Q&A: What is the latest CervicalCheck controversy?

Technical problem uncovered by woman who questioned delay in getting her results

Minister for Health Simon Harris. Photograph: Alan Betson

Minister for Health Simon Harris. Photograph: Alan Betson

 

What is the latest problem with CervicalCheck?

Essentially, the IT system at the US-based Quest Diagnostics laboratory in Chantilly, Virginia – which is contracted by the Department of Health to process smear tests – was not compatible with the CervicalCheck IT system and so test results were not being passed on to the Irish system.

“Manual workarounds” were used, ie people inputting results. This went on for eight months but should only have been for a short time leading to “human error”.

How did the problem start?

In November 2018, the National Screening Service, which is over CervicalCheck, agreed to Quest Diagnostics processing additional tests after a 30 per cent increase in the number of tests from 280,000 to 330,000, resulting in a significant backlog. This was a combination of routine smear tests and the offer of free repeat smear tests for women concerned about their results after the original CervicalCheck controversy. This related to delays in information going to more than 220 women diagnosed with cancer.

When did knowledge of the IT problem arise?

In February 2019, Quest Diagnostics indicated it had a problem transferring results and that a manual process may be required. It was agreed that a manual system be put in place. Quest said it was seeking an e-solution but a manual system would have to continue until it was found.

Who made the decision not to contact the women about the problem?

In April, CervicalCheck sent a briefing note to all GPs about a range of issues but the women who were awaiting test results were not informed that there was a problem.

Who is ‘Sharon’ and what is her role?

Sharon, identified only by her first name, is a woman who made repeated calls and sent numerous emails about delays in receiving her smear test results. She first emailed the Department of Health on April 3rd and her persistence was key to the emergence of the large-scale problem.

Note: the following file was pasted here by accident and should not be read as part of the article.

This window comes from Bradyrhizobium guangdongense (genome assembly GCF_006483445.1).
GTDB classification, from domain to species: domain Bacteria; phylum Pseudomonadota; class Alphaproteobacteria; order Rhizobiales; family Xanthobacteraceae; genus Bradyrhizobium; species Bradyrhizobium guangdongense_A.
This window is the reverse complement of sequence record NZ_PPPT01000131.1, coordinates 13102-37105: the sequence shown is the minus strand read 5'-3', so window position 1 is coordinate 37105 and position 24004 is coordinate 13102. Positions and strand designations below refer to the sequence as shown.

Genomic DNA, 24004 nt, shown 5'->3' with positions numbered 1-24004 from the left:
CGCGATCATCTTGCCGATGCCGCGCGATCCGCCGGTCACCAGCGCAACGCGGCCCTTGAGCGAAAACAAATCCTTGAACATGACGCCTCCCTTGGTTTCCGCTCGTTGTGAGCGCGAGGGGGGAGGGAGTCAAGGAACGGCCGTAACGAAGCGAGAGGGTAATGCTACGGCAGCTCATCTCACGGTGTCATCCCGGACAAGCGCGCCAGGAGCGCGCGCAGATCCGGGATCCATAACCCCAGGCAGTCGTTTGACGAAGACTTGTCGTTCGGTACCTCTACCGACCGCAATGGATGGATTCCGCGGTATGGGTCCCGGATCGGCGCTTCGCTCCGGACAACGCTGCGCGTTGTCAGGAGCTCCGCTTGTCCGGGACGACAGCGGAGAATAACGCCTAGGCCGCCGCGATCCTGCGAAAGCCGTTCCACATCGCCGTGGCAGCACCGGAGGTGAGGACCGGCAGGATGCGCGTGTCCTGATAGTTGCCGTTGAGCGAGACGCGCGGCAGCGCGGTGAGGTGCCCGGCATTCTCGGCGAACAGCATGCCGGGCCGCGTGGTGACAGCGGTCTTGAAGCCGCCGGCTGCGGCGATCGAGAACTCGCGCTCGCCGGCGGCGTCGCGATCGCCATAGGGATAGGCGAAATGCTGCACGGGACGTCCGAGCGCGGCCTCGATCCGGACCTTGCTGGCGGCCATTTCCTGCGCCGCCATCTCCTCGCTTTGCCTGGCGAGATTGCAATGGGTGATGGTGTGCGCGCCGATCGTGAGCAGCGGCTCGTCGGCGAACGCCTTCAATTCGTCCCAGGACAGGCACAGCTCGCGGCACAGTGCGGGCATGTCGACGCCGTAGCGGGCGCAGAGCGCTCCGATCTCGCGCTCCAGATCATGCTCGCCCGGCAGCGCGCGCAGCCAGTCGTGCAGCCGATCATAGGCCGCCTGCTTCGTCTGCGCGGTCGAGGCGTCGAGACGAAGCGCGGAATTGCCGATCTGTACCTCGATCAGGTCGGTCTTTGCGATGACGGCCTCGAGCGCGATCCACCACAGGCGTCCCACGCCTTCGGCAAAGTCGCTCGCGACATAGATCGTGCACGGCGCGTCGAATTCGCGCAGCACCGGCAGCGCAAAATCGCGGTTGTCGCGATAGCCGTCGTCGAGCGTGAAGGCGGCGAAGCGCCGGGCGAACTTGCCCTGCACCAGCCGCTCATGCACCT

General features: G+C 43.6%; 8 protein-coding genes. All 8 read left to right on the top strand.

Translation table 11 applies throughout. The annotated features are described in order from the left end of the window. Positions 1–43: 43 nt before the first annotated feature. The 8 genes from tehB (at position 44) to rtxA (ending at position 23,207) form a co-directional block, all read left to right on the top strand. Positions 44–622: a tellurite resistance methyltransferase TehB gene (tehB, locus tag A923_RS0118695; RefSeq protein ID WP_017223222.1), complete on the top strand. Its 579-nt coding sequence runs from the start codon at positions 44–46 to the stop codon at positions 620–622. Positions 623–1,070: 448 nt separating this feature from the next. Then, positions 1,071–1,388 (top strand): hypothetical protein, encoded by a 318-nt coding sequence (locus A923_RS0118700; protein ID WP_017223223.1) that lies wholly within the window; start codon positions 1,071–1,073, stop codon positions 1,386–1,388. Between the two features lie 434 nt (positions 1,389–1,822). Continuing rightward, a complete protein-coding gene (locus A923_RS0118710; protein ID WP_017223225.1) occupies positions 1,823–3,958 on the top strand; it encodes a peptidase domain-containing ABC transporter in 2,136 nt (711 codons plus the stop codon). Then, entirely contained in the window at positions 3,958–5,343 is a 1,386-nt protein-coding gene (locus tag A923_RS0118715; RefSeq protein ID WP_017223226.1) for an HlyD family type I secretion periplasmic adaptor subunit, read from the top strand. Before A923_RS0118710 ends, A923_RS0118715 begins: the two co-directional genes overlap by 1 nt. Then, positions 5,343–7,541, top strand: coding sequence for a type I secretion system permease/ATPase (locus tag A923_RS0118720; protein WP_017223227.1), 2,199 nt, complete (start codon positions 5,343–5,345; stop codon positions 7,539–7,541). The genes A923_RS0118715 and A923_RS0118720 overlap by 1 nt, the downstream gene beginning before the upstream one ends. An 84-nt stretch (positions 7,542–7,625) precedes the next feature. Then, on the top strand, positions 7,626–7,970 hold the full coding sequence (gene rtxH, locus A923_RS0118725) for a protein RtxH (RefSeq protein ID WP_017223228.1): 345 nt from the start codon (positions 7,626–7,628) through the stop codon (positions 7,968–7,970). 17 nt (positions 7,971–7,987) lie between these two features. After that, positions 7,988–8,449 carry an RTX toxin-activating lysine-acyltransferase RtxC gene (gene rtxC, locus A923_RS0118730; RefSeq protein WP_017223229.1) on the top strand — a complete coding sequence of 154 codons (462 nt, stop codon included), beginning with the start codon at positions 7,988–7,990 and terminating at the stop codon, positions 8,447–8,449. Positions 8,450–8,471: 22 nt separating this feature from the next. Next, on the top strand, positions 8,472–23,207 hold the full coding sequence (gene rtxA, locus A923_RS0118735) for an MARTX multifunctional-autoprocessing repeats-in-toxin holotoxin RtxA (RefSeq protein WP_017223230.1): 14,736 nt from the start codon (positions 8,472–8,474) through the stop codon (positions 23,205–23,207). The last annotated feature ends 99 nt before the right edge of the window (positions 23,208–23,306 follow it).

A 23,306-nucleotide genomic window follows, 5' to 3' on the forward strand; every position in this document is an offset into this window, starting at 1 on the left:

Was anyone else expressing concern about delays?

GPs were contacting CervicalCheck about delays in results from the Chantilly facility. The service in turn contacted Quest in June.

When was the extent of the problem properly identified?

Quest Diagnostics confirmed to the National Screening Service on July 16th that “in or about April 2019” a data file with the results of about 800 “rescue samples” was not sent to Quest’s facility in Dublin which prints and issues the results to GPs. This, it said, was due to “human error”.

When were Sharon’s concerns linked to a larger problem?

On June 25th, the National Screening Service wrote to the Department of Health about Sharon’s test and this is the first link with the IT problem.

When did the screening service find out that Quest Diagnostics had not sent results to GPs?

The service found out in the second week of July that the results had not been sent, and on July 10th it told the Department of Health that approximately 800 women were not issued with test result letters.

When was the Minister for Health informed?

Simon Harris was briefed about the issue on July 10th.

What happened next?

On July 15th, Paul Reid, the chief executive of the HSE, announced a rapid review of the controversy which would be chaired by Prof Brian MacCraith, president of Dublin City University. Some 30 interviews were then conducted and more than 4,000 documents reviewed.

Wasn’t there another problem with the labs?

In November 2018, Quest alerted CervicalCheck to a separate problem about the expiration of samples for HPV testing at its laboratory in Teterboro, New Jersey. A total of 11,763 samples were affected by the expiry date but in 6,446 cases no re-test was found to be required. Quest Laboratories in Chantilly was able to “rescue” some samples. After a re-test, 55 of the “rescue samples” proved positive for HPV, the virus which can cause cancer, when the initial test was negative. The GPs of the women concerned were informed in February 2019.

What happens now?

A tracking system is to be established to allow women follow the progress of their tests. On behalf of the HSE, Reid apologised to women, pledged to develop a culture of “putting women first”, and said he accepted all recommendations in the rapid review including ensuring CervicalCheck becomes a well structured organisation.